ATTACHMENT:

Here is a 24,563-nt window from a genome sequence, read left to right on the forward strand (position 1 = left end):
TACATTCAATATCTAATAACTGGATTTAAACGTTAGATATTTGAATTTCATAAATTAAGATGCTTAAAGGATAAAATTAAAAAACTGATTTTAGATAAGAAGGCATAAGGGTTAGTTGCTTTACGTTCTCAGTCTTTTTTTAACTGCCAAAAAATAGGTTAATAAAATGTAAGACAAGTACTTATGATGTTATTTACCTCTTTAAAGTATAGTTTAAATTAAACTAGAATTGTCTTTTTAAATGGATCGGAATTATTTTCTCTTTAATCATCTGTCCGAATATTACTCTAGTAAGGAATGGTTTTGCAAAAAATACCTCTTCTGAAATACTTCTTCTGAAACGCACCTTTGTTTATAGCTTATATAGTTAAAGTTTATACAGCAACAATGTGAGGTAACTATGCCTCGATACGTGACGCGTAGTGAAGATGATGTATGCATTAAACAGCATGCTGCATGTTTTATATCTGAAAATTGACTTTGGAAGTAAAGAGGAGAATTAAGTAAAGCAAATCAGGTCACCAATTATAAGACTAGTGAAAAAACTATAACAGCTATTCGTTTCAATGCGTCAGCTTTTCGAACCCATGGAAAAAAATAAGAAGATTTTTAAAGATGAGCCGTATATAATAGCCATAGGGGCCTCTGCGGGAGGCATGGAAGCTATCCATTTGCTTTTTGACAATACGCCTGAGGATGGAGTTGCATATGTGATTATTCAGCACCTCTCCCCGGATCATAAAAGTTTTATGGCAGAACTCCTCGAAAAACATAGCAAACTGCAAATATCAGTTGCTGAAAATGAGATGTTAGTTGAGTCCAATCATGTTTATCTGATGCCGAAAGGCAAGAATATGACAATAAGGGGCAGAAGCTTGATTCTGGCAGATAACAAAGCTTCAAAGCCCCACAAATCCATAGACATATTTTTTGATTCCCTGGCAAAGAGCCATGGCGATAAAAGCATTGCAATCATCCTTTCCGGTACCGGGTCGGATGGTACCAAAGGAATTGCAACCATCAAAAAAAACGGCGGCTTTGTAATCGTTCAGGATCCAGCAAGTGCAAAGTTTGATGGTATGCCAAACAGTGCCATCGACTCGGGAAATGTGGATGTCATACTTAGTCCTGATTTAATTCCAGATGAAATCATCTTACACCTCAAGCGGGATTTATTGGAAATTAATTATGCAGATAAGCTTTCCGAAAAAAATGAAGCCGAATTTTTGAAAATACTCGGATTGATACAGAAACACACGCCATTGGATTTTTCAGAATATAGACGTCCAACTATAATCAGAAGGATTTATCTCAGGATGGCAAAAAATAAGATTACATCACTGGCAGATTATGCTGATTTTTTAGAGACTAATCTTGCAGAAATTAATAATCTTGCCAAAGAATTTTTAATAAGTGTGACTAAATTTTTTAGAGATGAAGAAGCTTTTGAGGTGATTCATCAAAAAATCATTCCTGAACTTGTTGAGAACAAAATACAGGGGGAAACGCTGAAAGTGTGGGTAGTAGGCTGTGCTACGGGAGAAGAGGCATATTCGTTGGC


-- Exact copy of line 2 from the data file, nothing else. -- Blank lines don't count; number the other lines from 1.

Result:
TACATTCAATATCTAATAACTGGATTTAAACGTTAGATATTTGAATTTCATAAATTAAGATGCTTAAAGGATAAAATTAAAAAACTGATTTTAGATAAGAAGGCATAAGGGTTAGTTGCTTTACGTTCTCAGTCTTTTTTTAACTGCCAAAAAATAGGTTAATAAAATGTAAGACAAGTACTTATGATGTTATTTACCTCTTTAAAGTATAGTTTAAATTAAACTAGAATTGTCTTTTTAAATGGATCGGAATTATTTTCTCTTTAATCATCTGTCCGAATATTACTCTAGTAAGGAATGGTTTTGCAAAAAATACCTCTTCTGAAATACTTCTTCTGAAACGCACCTTTGTTTATAGCTTATATAGTTAAAGTTTATACAGCAACAATGTGAGGTAACTATGCCTCGATACGTGACGCGTAGTGAAGATGATGTATGCATTAAACAGCATGCTGCATGTTTTATATCTGAAAATTGACTTTGGAAGTAAAGAGGAGAATTAAGTAAAGCAAATCAGGTCACCAATTATAAGACTAGTGAAAAAACTATAACAGCTATTCGTTTCAATGCGTCAGCTTTTCGAACCCATGGAAAAAAATAAGAAGATTTTTAAAGATGAGCCGTATATAATAGCCATAGGGGCCTCTGCGGGAGGCATGGAAGCTATCCATTTGCTTTTTGACAATACGCCTGAGGATGGAGTTGCATATGTGATTATTCAGCACCTCTCCCCGGATCATAAAAGTTTTATGGCAGAACTCCTCGAAAAACATAGCAAACTGCAAATATCAGTTGCTGAAAATGAGATGTTAGTTGAGTCCAATCATGTTTATCTGATGCCGAAAGGCAAGAATATGACAATAAGGGGCAGAAGCTTGATTCTGGCAGATAACAAAGCTTCAAAGCCCCACAAATCCATAGACATATTTTTTGATTCCCTGGCAAAGAGCCATGGCGATAAAAGCATTGCAATCATCCTTTCCGGTACCGGGTCGGATGGTACCAAAGGAATTGCAACCATCAAAAAAAACGGCGGCTTTGTAATCGTTCAGGATCCAGCAAGTGCAAAGTTTGATGGTATGCCAAACAGTGCCATCGACTCGGGAAATGTGGATGTCATACTTAGTCCTGATTTAATTCCAGATGAAATCATCTTACACCTCAAGCGGGATTTATTGGAAATTAATTATGCAGATAAGCTTTCCGAAAAAAATGAAGCCGAATTTTTGAAAATACTCGGATTGATACAGAAACACACGCCATTGGATTTTTCAGAATATAGACGTCCAACTATAATCAGAAGGATTTATCTCAGGATGGCAAAAAATAAGATTACATCACTGGCAGATTATGCTGATTTTTTAGAGACTAATCTTGCAGAAATTAATAATCTTGCCAAAGAATTTTTAATAAGTGTGACTAAATTTTTTAGAGATGAAGAAGCTTTTGAGGTGATTCATCAAAAAATCATTCCTGAACTTGTTGAGAACAAAATACAGGGGGAAACGCTGAAAGTGTGGGTAGTAGGCTGTGCTACGGGAGAAGAGGCATATTCGTTGGC